It looks like Google is in the hot seat this time as Android users are suing the search giant for location tracking issues. Earlier this week, Steve Jobs addressed an iOS user’s threat to switch to a Droid, claiming that it won’t track his or her location. Jobs’ response? “Oh yes they do.” And it turns out, Android users believe they are being tracked and are now taking Google to court.
The two residents of Oakland County in Michigan said in a complaint filed April 27 in federal court in Detroit that their HTC Inspire 4G phones, which use Google’s Android Operating System, track their whereabouts “just as if by a tracking device for which a court-ordered warrant would ordinarily be required.”
The plaintiffs seek to represent other Android phone users in a class-action lawsuit, as well as at least $50 million in damages and a court order requiring Google to stop tracking its products’ users.
If the plaintiffs are able to prove that Google is tracking Android users in a manner that would normally require a warrant issued by a judge, it could be a huge blow for Android and the way it and some of its applications operate. Determining and gathering location data is sometimes useful for location-based services and apps. If Google is exploiting that by tracking users, things might get a little more tricky when it comes to gathering Android users’ location data.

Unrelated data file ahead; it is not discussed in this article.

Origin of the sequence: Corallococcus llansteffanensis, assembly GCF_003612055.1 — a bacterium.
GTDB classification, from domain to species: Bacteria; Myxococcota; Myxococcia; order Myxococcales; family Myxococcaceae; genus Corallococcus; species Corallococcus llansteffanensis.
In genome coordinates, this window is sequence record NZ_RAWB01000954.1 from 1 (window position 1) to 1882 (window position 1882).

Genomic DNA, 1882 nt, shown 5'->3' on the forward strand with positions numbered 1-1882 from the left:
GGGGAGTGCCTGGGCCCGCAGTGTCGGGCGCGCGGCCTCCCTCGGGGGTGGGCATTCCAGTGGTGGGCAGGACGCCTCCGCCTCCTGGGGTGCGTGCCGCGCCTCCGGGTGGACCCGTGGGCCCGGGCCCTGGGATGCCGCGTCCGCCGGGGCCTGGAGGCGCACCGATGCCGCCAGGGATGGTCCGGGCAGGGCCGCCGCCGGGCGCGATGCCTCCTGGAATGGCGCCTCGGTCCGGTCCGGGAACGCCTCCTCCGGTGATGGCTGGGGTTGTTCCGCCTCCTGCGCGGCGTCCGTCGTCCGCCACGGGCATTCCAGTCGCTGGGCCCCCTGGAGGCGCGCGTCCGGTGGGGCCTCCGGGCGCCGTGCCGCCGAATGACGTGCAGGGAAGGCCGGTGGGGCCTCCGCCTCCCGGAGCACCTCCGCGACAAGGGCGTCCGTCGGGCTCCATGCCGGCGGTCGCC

Meanwhile, Apple went into great detail about how they don’t track users – in reality, it does track users and stores their info in unencrypted files on their phones or computers – but no one seems to believe the company. Hell, even South Park decided to poke fun at the issue.
Privacy just might be one of the things we’ll have to give up if we want to continue enjoying the applications and services that these platforms have to offer. Some folks don’t even seem to mind broadcasting their whereabouts and sharing it on Twitter or Facebook via apps like Foursquare and Gowalla. The only difference is that they’re volunteering that information, where the paranoid folks being tracked allege that opting out was never an option.